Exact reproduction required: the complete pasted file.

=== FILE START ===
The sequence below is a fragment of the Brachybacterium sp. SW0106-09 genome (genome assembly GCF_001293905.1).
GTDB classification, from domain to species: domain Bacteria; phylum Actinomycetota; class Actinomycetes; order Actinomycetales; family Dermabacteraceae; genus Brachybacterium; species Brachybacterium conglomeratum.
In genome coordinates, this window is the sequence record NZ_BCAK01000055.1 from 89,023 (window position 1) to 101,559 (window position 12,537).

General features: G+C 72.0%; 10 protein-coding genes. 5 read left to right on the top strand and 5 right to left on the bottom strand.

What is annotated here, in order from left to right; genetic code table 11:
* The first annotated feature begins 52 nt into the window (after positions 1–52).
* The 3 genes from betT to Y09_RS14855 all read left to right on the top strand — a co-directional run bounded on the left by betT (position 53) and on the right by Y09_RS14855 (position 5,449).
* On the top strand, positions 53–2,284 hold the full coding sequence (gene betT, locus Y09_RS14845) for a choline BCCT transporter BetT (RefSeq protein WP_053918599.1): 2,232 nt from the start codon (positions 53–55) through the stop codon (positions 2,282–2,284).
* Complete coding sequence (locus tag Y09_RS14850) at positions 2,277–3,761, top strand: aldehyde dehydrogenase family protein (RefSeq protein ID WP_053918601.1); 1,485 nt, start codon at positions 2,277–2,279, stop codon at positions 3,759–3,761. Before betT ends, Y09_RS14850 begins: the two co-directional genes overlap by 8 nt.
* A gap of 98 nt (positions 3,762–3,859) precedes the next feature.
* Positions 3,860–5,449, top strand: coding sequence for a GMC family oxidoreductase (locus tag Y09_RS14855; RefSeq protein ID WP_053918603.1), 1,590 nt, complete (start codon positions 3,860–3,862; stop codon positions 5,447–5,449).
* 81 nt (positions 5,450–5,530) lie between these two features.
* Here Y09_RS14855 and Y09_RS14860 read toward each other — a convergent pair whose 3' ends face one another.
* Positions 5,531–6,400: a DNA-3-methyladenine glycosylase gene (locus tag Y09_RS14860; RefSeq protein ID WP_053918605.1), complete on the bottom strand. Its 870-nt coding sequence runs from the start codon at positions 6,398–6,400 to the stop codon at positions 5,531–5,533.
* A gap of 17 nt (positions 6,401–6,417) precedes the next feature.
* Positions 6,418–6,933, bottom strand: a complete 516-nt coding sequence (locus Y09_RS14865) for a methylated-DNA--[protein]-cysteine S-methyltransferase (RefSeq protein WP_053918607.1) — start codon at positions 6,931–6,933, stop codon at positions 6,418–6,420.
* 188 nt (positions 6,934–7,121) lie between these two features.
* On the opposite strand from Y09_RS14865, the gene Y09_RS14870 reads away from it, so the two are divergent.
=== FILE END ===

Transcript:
The sequence below is a fragment of the Brachybacterium sp. SW0106-09 genome (genome assembly GCF_001293905.1).
GTDB classification, from domain to species: domain Bacteria; phylum Actinomycetota; class Actinomycetes; order Actinomycetales; family Dermabacteraceae; genus Brachybacterium; species Brachybacterium conglomeratum.
In genome coordinates, this window is the sequence record NZ_BCAK01000055.1 from 89,023 (window position 1) to 101,559 (window position 12,537).

General features: G+C 72.0%; 10 protein-coding genes. 5 read left to right on the top strand and 5 right to left on the bottom strand.

What is annotated here, in order from left to right; genetic code table 11:
* The first annotated feature begins 52 nt into the window (after positions 1–52).
* The 3 genes from betT to Y09_RS14855 all read left to right on the top strand — a co-directional run bounded on the left by betT (position 53) and on the right by Y09_RS14855 (position 5,449).
* On the top strand, positions 53–2,284 hold the full coding sequence (gene betT, locus Y09_RS14845) for a choline BCCT transporter BetT (RefSeq protein WP_053918599.1): 2,232 nt from the start codon (positions 53–55) through the stop codon (positions 2,282–2,284).
* Complete coding sequence (locus tag Y09_RS14850) at positions 2,277–3,761, top strand: aldehyde dehydrogenase family protein (RefSeq protein ID WP_053918601.1); 1,485 nt, start codon at positions 2,277–2,279, stop codon at positions 3,759–3,761. Before betT ends, Y09_RS14850 begins: the two co-directional genes overlap by 8 nt.
* A gap of 98 nt (positions 3,762–3,859) precedes the next feature.
* Positions 3,860–5,449, top strand: coding sequence for a GMC family oxidoreductase (locus tag Y09_RS14855; RefSeq protein ID WP_053918603.1), 1,590 nt, complete (start codon positions 3,860–3,862; stop codon positions 5,447–5,449).
* 81 nt (positions 5,450–5,530) lie between these two features.
* Here Y09_RS14855 and Y09_RS14860 read toward each other — a convergent pair whose 3' ends face one another.
* Positions 5,531–6,400: a DNA-3-methyladenine glycosylase gene (locus tag Y09_RS14860; RefSeq protein ID WP_053918605.1), complete on the bottom strand. Its 870-nt coding sequence runs from the start codon at positions 6,398–6,400 to the stop codon at positions 5,531–5,533.
* A gap of 17 nt (positions 6,401–6,417) precedes the next feature.
* Positions 6,418–6,933, bottom strand: a complete 516-nt coding sequence (locus Y09_RS14865) for a methylated-DNA--[protein]-cysteine S-methyltransferase (RefSeq protein WP_053918607.1) — start codon at positions 6,931–6,933, stop codon at positions 6,418–6,420.
* 188 nt (positions 6,934–7,121) lie between these two features.
* On the opposite strand from Y09_RS14865, the gene Y09_RS14870 reads away from it, so the two are divergent.